However, while I cannot find fault with this work’s level of scholarship, I do think that it’s wrong in a lot of ways and that it tends to close off discourse rather than opening it up. Chute begins the book by making what Noel Carroll calls a medium specificity argument: she argues that because comics can do certain things more effectively than other media, comics should do those things and not other things. She does not clearly identify this argument as such, but that’s what it is. She writes: “The form of comics has a peculiar relationship not only to memoir and autobiography in general, as I will note, but to narratives of development. Additionally, comics and the movement, or act, of memory share formal similarities that suggest memory, especially the excavation of childhood memory, as an urgent topic in this form” (4). She continues: “Through its hybrid and spatial form, comics lends itself to expressing stories, especially narratives of development, that present and underscore hybrid subjectivities.” Chute goes on to suggest that because comics has a “peculiar relationship with” or “lends itself to” stories about development, trauma, history, etc., these stories should be the privileged subject matter of comics. “The force and value of graphic narrative’s intervention, on the whole, attaches to how it pushes on conceptions of the representable that have become commonplace in the wake of deconstruction, especially in contemporary discourse about trauma” (2). “The diegetic horizon of each page, made up of what are essentially boxes of time, lends graphic narratives a representational mode capable of taking up complex political and historical issues with an explicit, formal degree of self-awareness, which explains why historical graphic novels are the strongest emerging genre in the field” (9). “Green is responsible for creating the autobiographical genre of comics that has become the dominant mode of contemporary work … It is fitting that Green would choose comics, a medium that is centrally occupied with experiments in spatiotemporal representation, for a narrative marked by an obsession with space and time” (17).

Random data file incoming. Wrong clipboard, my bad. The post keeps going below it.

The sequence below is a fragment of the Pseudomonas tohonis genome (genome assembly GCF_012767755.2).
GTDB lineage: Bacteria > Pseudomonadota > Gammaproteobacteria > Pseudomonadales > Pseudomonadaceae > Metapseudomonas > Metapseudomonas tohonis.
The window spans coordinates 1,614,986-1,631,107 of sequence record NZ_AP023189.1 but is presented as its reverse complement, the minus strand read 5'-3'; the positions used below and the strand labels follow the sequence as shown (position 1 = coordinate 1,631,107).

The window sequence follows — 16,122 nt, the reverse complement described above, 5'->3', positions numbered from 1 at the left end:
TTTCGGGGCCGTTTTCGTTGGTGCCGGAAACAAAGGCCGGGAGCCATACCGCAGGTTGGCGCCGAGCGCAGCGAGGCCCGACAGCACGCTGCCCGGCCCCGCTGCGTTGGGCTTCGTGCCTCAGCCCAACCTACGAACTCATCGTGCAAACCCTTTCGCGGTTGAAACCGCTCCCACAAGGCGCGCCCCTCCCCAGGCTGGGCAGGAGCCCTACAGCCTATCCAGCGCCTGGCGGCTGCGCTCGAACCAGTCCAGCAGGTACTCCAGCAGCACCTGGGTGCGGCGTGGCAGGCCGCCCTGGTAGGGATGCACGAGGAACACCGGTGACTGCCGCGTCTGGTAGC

Chute certainly has every right to be personally uninterested in comics that deal with subjects other than trauma, autobiography, memory, etc. However, her rhetoric suggests that these subjects are the only proper subjects of “literary” comics – that comics which address other topics are not literary, not among the stronger genres, not the dominant mode of contemporary work. This is a medium specificity argument, an argument which conflates formal properties with cultural properties. It’s equivalent to Alberti arguing that the historia is the ideal mode of painting, or Lessing arguing that painting should be about bodies and poetry shoud be about actions. In the first place, this sort of argument has often been used to claim that comics cannot be literature. But more importantly, the effect of this argument is to close off the field of comics studies, implying that other types of comics are less worthy of study than those that Chute studies. Chute is resolutely uninterested in, for example, mainstream comics or manga, and her model of comics is not applicable to these types of comics. She explicitly says, for example, that she’s not interested in comics produced by multiple creators (6), and her historical account of mainstream comics ends with the Comics Code (13).

In the specific context of Chute’s argument, this is fine, because I get the distinct impression that Chute is more interested in issues of feminism and trauma than in comics as such. Chute’s book is primarily an intervention in debates over feminist visual culture. However, it also frames itself as a book about comics, and Chute has become a significant institutional representative of comics studies. To that extent, I think it’s unfortunate that Chute seems uninterested in promoting the study of other modes of comics, or even of comics as comics. To the extent that Chute proposes a theory of comics, it’s a theory which is limited to a very narrow body of work, and which does not help us understand the wider body of comics.

I have additional problems with the way Chute theorizes materiality, but that’s a subject for another post.

WORKS CITED: Chute, Hillary. Graphic Women: Life Narrative and Contemporary Comics. New York: Columbia University Press, 2010.